How important is the management team?

By September 10, 2018 October 8th, 2018 Market News, Market News - Global

The recent corporate governance failures in South Africa have shone a light on the role management play in running companies. We thought it an opportune time to highlight some of the key factors that we consider when assessing real estate management teams and their ability to add or detract value for shareholders.

In 2010 a well known UK-based listed shopping centre owner received a cash offer from one of the largest real estate investment trusts (REIT) in the world. The offer was priced at an 18% premium to the previous day’s closing share price, equating to a 15% premium to the company’s last published Net Asset Value (NAV) per share. Despite the company trading below its NAV, the board believed the offer significantly undervalued the business and, therefore, unanimously rejected the proposal before putting it to shareholders.

The company has since gone on to use dilutive equity raises to acquire assets while consistently trading at a discount to their NAV. To date, the company’s share price has never reached the price offered by the US landlord back in 2010 and is now priced at a 56% discount to NAV. Perhaps an even more sobering statistic is the contrast between the two companies’ performance since the offer. Had the Board recommended the offer and given shareholders the option to vote in favour of the deal, shareholders could have earned a total return of 159% to 31 August 2018 by using the cash received to acquire the US company shares. Instead, shareholders have received a total return (in USD) of -48%, equating to an annualised difference in performance of over 21% per year.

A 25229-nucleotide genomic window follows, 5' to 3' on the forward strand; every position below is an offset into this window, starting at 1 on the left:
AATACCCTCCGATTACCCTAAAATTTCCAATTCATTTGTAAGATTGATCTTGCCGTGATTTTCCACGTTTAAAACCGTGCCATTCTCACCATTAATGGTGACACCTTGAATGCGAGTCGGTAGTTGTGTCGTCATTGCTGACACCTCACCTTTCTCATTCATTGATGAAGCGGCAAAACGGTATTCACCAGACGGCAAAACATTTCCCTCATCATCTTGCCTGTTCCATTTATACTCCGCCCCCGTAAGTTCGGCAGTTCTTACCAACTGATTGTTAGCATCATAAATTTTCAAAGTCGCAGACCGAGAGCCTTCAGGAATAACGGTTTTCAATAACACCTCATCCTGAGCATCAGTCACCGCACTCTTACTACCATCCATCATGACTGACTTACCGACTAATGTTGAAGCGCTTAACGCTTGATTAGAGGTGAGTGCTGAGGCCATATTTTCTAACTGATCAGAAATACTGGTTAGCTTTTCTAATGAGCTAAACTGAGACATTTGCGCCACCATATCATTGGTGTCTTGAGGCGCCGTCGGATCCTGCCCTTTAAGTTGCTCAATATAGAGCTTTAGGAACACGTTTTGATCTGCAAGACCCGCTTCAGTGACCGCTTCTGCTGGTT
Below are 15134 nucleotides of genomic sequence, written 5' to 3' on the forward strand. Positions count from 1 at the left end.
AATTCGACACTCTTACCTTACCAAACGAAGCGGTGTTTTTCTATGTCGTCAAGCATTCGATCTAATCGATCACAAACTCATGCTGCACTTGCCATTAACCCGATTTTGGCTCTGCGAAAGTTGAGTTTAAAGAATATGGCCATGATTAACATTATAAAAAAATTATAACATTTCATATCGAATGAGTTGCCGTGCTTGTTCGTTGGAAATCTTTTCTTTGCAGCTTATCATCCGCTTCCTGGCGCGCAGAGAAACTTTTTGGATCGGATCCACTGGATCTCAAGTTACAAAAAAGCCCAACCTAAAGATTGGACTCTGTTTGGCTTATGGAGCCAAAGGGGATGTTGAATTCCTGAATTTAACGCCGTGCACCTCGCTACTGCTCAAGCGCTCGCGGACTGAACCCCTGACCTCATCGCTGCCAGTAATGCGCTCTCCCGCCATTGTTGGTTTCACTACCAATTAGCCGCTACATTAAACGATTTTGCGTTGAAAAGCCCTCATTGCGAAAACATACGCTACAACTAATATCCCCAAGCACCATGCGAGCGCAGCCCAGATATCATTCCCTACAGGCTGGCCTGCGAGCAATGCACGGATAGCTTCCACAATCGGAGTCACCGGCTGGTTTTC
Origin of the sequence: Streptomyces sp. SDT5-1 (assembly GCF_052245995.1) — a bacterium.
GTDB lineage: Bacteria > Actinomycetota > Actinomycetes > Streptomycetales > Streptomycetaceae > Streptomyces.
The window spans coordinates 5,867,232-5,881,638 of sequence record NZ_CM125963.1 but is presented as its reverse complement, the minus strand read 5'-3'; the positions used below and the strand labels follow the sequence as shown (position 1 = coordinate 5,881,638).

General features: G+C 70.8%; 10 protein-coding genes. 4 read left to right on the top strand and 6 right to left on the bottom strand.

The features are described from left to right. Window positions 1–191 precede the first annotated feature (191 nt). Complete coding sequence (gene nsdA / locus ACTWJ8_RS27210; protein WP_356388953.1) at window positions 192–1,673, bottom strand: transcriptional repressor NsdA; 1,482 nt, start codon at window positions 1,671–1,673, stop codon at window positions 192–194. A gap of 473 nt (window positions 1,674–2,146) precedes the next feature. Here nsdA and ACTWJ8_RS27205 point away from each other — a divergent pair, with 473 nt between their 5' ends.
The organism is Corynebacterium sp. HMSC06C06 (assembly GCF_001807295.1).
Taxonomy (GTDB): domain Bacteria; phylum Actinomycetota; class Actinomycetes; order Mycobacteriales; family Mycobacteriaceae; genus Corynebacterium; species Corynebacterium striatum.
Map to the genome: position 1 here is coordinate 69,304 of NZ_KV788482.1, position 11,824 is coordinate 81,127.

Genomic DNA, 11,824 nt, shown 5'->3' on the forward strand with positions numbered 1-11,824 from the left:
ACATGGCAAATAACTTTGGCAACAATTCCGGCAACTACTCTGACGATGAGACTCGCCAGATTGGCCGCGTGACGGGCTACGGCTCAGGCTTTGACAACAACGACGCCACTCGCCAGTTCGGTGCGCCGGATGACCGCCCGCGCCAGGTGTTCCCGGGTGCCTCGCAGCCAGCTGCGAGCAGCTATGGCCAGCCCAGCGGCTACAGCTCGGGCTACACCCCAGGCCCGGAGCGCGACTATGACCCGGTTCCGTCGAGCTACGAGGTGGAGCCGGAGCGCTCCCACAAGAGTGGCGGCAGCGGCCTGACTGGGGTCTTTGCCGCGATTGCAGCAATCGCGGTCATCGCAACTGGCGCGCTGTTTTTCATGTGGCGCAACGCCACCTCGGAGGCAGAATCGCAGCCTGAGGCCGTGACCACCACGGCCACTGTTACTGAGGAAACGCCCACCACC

The 2011 film “Moneyball” starring Brad Pitt tells the true story of the Oakland Athletics baseball team. Heading into the 2002 American Major League Baseball season the team, faced with the impending departure of a few key players and unable to compete with the larger budgets of their competitors, decided to adopt an unorthodox strategy. With the help of a Harvard economics graduate, Paul DePodesta, Billy Beane the team manager (played by Pitt) used statistical analysis to select their team, a method now known in baseball as “Sabermetrics”. Their research found that baseball teams often overvalued specific player characteristics. By hiring undervalued and unpopular players and selling players overrated by other teams they could compete above their pay grade.

The method proved to be a success, enabling the Oakland A’s to put together a team that went on to win a Major League Baseball record-breaking 20 consecutive games in the 2002 season.

For real estate companies, Net Asset Value (NAV) can be a valuable tool to assist in capital allocation decisions much like Sabermetrics proved to baseball. Net asset value (NAV) is a measure of the market value of a company’s assets less the value of their debt. In the real estate world, if a company’s share price is trading in line with its NAV per share, it implies that the market is valuing the company’s portfolio at its current private market valuation. Consistently trading at a NAV discount can be an indication of the market’s view of management and the value that they are likely to detract from the value of the physical real estate.